Give technology its due, but Brenda thinks you can do better looking a bit like a go-go dancer. “I’m one of those people who right and left doesn’t come quickly. So I am the one who gives ‘directions’ when backing in our motorhome. Instead of saying left or right, I give directions by using my hand and twirling the way my husband needs to turn the wheels. People have watched us and most of the time I don’t really say much of anything. Twirling my hand and a few stop signs and we’re in our spot. Anyone need a pair of walkie talkies? Lol”

Bob’s suggestion avoids walkie-talkies, as well. “Tell your wife to watch you in the mirror. If she can see you, you can see her. When you cannot see her, stop and do not move, nor say anything. She will check to see why you aren’t moving.”

Finally, two others had to touch on the comedy, or is it irony, of the matter. Bill: “Couples giving and receiving back-up directions is always interesting to watch.” And Robbie: “Men give directions differently than women. Men are from Mars, women are from Venus.” Now, if we could just get the planets to align!

Keep off the grass?

Our story about a new Oregon RV park that caters to marijuana smokers sent up a few smoke signals of its own – with lively discourse close behind.

John simply observed, “Probably safer than folks running around with a skin full of beer.”

Others were a bit more clear on their view. We’ve had to shorten Bob’s view, but here’s a part of it: “When are people going to get a clue? This lifestyle of freedom existing beneath our feet, comes from the desire to live a freer and less complicated lifestyle! Most older users are responsible enough to be mindful of their surroundings. We don’t use it around the grandkids. We don’t walk into the park office blazing away and talk about our cable not working. It’s time to get off the bandwagon of thinking like the government wants you to think! We are Americans! We pull together, and realize that we each and all have a right to pursue interests which don’t affect others.”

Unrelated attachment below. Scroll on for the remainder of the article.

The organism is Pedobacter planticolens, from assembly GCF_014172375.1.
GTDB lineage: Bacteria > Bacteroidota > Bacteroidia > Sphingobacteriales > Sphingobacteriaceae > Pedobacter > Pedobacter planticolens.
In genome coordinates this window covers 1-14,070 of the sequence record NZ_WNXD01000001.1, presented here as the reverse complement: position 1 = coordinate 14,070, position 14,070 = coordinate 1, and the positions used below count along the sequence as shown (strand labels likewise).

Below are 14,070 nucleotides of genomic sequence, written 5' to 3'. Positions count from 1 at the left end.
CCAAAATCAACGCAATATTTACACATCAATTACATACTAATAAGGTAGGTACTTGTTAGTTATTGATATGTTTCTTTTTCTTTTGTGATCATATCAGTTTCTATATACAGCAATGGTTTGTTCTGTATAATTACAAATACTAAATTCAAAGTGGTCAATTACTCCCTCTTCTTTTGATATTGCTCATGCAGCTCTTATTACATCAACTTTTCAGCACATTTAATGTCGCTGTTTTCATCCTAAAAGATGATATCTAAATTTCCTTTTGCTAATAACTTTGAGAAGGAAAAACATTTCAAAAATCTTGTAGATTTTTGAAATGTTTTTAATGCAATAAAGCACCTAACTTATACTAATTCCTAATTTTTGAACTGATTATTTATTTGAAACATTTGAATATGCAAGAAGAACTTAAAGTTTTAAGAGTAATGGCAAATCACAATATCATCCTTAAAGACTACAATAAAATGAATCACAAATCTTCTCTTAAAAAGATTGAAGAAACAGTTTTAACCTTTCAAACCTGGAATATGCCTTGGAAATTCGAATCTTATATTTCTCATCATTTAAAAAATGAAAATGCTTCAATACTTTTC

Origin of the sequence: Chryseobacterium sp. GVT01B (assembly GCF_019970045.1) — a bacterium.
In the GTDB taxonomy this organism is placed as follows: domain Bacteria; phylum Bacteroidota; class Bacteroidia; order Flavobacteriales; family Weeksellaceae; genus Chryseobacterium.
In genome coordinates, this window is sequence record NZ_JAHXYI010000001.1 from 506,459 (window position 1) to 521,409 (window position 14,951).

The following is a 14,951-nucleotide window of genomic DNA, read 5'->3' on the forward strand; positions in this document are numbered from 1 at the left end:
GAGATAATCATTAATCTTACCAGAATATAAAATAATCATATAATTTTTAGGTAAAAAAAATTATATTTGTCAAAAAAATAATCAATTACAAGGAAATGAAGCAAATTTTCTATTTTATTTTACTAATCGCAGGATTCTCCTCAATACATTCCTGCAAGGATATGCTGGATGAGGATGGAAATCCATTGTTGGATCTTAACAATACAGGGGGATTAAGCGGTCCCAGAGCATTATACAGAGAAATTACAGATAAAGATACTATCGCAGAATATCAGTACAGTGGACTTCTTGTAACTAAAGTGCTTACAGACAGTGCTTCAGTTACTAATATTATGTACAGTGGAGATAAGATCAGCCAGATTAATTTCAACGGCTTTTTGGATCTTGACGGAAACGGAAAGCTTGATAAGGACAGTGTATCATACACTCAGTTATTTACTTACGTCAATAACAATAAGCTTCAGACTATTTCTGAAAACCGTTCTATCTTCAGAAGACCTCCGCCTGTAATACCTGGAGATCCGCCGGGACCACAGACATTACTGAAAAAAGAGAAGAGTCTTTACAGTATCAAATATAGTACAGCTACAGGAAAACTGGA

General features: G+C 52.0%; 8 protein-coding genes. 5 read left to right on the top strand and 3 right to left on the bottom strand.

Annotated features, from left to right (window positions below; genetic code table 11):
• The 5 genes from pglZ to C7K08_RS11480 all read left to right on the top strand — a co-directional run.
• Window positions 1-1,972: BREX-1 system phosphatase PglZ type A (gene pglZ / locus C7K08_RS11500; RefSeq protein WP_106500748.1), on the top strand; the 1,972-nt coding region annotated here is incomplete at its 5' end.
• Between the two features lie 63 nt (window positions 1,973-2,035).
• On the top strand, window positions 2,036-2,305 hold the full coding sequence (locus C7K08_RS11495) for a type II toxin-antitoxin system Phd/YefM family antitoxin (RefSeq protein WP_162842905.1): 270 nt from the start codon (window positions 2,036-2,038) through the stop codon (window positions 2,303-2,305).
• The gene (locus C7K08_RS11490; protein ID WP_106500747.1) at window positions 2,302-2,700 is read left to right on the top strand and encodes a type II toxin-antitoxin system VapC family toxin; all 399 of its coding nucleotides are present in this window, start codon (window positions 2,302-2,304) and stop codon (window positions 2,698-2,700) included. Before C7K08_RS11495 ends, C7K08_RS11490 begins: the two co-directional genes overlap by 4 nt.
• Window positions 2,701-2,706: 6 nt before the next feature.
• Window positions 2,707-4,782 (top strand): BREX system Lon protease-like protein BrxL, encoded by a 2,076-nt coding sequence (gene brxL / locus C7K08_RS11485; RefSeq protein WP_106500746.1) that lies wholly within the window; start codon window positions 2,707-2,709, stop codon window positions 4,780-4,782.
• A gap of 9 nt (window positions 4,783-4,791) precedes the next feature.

Others expressed a viewpoint of concern. Robin pointed out, “Will be fired if test positive to drugs including marijuana in our jobs and in department of defense and military service. Even if marijuana is legal in the state… This is the same reason we avoid concerts. This would end years of service, affects retirement and family relationships… forever.”

Al & Sharon questioned those who might take exception to “pot-friendly” parks. “To those who answered NO they wouldn’t stay in an RV Park which allowed Marijuana to be used:— So you won’t stay at ANY RV Park in the following states: COLORADO, OREGON and WASHINGTON… and other states as the laws are changed.”

Which leads to another “can of worms” question: If recreational marijuana smoking is allowed in a given state, do park owners have the right to make a rule telling users NOT to light up? Not every RV park allows dogs. Just sayin’.

Part editors, part referees, and always happy to hear your comments. —R&T

##RVT796

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One thought on “The readers write: Back up your RV & keep off the grass

  1. Lee

    A couple thoughts for you:
    Everyone wants fewer taxes and smaller government. This results in little to no revenue to build national, state and local campgrounds and to maintain the existing ones. We seem to have moved away from viewing (and funding) campgrounds as a public benefit.
    You are as free to smoke dope (and tobacco) and skip rope as ever, Maybe even more so in some places, just do so in your rig so that those of us who don’t want to share don’t have to.
    Do campgrounds have a right to an Marijuana use on their property? As long as Marijuana use remains illegal Federally, yes, and they are right to do so to protect their property and stay out of jail. Before you fire off that “yabut” response, curb your moral outrage long enough to ask your friendly neighborhood local banker why they don’t open accounts for anyone in the legal cannabis industry.